My original plan was to use a marble + gold coffee table (love this design and only $105!) but after pulling an old trunk out of storage for our Rainforest Room, I realized it would make a perfect coffee table because it’s unique and has a story, and the antique/weathered appearance contrasts nicely with the polished green velvet. Also, anything travel-related is so fitting for a vacation home! I spent weeks looking for one in the right size and finally found mine at a local consignment store (for $95).

The most difficult decision for me was the rug. I had my heart set on a nice quality rug with a variety of colors in a beautifully detailed pattern, and narrowed it down to a handful of options, including this one from Wayfair (I love the hand-woven texture of this, and only $244!)

I also loved the warm colors and subtler design of this rug (also under $300):

And then I fell in love with this one, but the single bad review made me nervous…

And the last contender, which was also the most affordable at $214 (for an 8×10!):

In the end, I decided to go with the most neutral option because I didn’t want it to compete with the mural. That work of art should remain the focus of the room (okay, the sofa is allowed to steal some of the spotlight) but I think having a colorful busy rug would be too overwhelming (even though I preferred the design of the first 3 rugs).

Rug shopping online is tough! They’re hard to fully capture in photos online. Real customer reviews are critical to the decision making process and it was hard to commit without seeing any actual photos of it beforehand. Fortunately, this one was well represented in the manufacturers’ photos so there were no surprises.

The gray tones tie in nicely with the mural and the warm beige/brown tones with the trim and floor color. It’s on the thinner side, but it’s still comfy underfoot and I love the raised texture. It seems durable and easy to clean, and you honestly can’t beat the price! I think it’s a solid choice for a rental.

Can we talk about this amazing mirror?

A friend spotted it for me on Facebook Marketplace, and I was able to talk the guy down to $100. It actually looked a little different when it first came home:

It had a nice silvery-gold finish, but I wanted a warmer gold and to bring some of the details out. I started by applying a couple light coats of Maison Blanche‘s Metallique paint in Champagne (this process was documented live in my IG stories—all the action happens there!)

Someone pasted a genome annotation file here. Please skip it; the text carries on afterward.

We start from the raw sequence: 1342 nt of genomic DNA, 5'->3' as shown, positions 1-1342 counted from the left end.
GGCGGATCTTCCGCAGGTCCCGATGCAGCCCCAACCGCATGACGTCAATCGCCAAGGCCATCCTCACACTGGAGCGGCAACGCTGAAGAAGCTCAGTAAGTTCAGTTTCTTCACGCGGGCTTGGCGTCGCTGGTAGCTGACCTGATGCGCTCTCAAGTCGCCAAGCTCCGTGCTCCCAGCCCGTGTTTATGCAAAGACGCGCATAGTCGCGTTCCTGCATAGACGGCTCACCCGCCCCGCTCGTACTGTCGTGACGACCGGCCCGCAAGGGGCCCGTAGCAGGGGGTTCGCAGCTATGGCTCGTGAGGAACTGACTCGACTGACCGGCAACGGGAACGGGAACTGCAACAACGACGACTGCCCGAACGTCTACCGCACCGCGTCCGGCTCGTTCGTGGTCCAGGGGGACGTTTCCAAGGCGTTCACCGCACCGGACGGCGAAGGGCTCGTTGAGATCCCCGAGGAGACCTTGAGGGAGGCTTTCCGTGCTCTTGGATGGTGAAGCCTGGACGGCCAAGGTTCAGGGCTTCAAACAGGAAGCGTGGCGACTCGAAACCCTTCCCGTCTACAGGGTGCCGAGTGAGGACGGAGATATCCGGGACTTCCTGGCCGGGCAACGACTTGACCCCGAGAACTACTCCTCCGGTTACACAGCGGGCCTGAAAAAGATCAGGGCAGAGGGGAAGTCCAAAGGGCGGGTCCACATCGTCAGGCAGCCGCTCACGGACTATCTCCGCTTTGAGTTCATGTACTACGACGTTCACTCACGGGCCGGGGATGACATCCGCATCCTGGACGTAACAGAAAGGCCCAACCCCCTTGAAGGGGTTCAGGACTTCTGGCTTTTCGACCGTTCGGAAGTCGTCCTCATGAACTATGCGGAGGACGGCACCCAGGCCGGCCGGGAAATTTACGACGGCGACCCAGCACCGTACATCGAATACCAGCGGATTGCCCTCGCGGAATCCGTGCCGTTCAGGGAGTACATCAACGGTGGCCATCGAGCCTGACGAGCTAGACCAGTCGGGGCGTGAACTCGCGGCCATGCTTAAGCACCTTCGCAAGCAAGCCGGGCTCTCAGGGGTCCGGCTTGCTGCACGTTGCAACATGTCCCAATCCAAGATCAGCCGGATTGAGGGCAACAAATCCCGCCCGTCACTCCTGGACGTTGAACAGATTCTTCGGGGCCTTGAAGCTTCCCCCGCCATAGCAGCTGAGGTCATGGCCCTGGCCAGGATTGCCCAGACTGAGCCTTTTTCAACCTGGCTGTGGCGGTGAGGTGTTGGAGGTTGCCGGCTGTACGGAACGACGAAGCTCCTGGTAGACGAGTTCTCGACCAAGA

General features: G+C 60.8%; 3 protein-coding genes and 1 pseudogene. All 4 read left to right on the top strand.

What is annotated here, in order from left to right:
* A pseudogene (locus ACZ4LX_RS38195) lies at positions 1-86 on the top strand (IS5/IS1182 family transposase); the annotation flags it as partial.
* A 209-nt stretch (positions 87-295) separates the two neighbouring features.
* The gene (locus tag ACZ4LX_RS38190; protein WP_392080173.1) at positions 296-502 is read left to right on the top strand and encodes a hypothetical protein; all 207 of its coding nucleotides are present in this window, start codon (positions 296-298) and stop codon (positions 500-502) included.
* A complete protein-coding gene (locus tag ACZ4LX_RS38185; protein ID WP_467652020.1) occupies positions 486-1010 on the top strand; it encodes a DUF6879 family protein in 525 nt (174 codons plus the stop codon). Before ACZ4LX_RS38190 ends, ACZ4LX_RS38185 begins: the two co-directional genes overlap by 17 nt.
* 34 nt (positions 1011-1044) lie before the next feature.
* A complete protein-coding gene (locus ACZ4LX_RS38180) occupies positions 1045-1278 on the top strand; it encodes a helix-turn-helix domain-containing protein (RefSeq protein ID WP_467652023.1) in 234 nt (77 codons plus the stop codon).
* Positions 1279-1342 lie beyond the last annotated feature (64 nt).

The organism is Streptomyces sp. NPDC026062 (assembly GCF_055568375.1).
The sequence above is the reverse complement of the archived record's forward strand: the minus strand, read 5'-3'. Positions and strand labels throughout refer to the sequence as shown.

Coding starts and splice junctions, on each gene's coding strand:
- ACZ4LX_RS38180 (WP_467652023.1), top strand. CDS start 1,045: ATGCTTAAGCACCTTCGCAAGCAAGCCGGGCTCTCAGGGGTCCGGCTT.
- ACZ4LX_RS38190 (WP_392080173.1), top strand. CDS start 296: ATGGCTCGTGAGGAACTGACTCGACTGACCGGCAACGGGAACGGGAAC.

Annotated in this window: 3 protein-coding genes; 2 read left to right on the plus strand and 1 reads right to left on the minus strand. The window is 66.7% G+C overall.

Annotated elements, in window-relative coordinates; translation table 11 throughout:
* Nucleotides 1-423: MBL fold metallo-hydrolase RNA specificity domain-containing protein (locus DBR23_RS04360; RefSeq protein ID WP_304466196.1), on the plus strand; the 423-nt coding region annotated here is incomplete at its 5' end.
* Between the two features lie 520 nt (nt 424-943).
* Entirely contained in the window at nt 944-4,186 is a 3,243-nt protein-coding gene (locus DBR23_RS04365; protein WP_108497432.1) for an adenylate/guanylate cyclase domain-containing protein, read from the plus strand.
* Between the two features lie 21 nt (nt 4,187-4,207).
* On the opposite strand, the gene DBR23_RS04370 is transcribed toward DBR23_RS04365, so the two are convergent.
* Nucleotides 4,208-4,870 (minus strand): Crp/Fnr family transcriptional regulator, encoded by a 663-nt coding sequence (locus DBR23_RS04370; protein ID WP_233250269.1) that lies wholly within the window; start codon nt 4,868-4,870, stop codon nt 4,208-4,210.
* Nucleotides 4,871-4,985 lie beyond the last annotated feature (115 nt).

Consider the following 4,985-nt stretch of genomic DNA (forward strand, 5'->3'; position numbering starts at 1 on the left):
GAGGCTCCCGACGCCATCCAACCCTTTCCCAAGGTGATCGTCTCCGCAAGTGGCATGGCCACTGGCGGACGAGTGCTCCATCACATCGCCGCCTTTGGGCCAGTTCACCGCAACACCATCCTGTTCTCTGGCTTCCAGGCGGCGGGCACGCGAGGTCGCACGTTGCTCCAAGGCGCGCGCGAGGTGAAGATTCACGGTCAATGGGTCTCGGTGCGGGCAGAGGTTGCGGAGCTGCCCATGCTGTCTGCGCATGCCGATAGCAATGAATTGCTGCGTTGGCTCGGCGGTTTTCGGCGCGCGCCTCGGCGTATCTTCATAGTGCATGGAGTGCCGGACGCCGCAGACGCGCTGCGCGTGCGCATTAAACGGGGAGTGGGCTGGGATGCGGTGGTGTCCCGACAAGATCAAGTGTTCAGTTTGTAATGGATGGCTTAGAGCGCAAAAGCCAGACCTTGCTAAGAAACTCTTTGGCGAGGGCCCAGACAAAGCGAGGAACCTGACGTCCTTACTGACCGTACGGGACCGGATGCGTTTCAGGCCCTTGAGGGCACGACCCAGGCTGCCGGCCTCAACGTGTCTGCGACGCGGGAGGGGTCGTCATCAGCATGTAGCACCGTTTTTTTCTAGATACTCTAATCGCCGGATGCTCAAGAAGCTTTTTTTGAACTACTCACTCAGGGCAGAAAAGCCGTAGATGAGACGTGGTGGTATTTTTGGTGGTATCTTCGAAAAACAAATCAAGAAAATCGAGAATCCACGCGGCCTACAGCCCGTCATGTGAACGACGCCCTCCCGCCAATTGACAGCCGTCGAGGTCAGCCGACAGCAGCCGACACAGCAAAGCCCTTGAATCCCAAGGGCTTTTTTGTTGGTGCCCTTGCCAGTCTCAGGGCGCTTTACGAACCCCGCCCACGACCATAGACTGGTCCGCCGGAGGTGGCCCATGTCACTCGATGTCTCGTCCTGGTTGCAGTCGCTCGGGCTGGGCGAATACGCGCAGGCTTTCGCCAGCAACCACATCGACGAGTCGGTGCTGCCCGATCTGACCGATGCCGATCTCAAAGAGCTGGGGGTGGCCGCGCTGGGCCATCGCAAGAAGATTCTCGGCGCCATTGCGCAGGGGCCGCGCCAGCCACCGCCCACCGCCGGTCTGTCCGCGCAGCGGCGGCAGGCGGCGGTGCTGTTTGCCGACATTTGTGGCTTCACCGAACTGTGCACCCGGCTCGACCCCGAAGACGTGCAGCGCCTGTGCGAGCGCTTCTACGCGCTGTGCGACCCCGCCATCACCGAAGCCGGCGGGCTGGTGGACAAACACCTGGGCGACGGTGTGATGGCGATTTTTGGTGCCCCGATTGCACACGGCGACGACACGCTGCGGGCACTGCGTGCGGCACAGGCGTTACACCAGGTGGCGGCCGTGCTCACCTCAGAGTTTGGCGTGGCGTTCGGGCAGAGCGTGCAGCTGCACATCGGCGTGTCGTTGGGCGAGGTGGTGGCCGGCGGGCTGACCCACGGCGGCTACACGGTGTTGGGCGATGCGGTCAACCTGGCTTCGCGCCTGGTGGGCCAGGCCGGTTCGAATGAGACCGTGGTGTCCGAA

I was pretty subtle, but gave it a warmer/lighter tone (I also stippled the brush to give it an imperfect/aged look rather than smooth, even coverage):

After it dried, I took a brush and dabbed on a mix of Maison Blanche’s dark brown antique was and black chalk lime wax.

It was all random and experimental, but the wax settled nicely into the grooves and I gently wiped off the raised areas to give it depth.

It took less than an hour, and I’m so pleased with the results! Looks like it could be a real antique, right?

The finish also goes beautifully with my new brass floor lamp. I have a love affair with pharmacy lamps (brass ones, in particular) and this is the best deal I’ve been able to find on one (it’s also on sale right now for $85!)

The pillows you see in the photo above are from Ikea (knit) and Amazon (striped)—I’ll be doing a big pillow sources + round up post next on the blog so stay tuned! The curtains were purchased a couple months ago on Amazon.

It was a tough task to find curtains that were not only 9′ tall, but a nice quality fabric and affordable. These are labeled as “cotton duck” fabric but they have a woven linen-like texture and tabs on the back for hanging which is a requirement in my book. The trickiest part is, I technically needed them to be around 8.5′ tall since I had to mount them underneath our crown molding, but of course that isn’t a standard size (and I don’t sew). Fortunately, I was able to shrink them in the dryer (they actually shrunk close to a foot(!) and I had to rewash them, stretch them out and let them air dry. Thankfully I was able to easily manipulate them to just the right size.

I purchased 4 panels to fill them out (I try to double the width of my window for a nice, full look). At just $40/pair though, they’re still a bargain!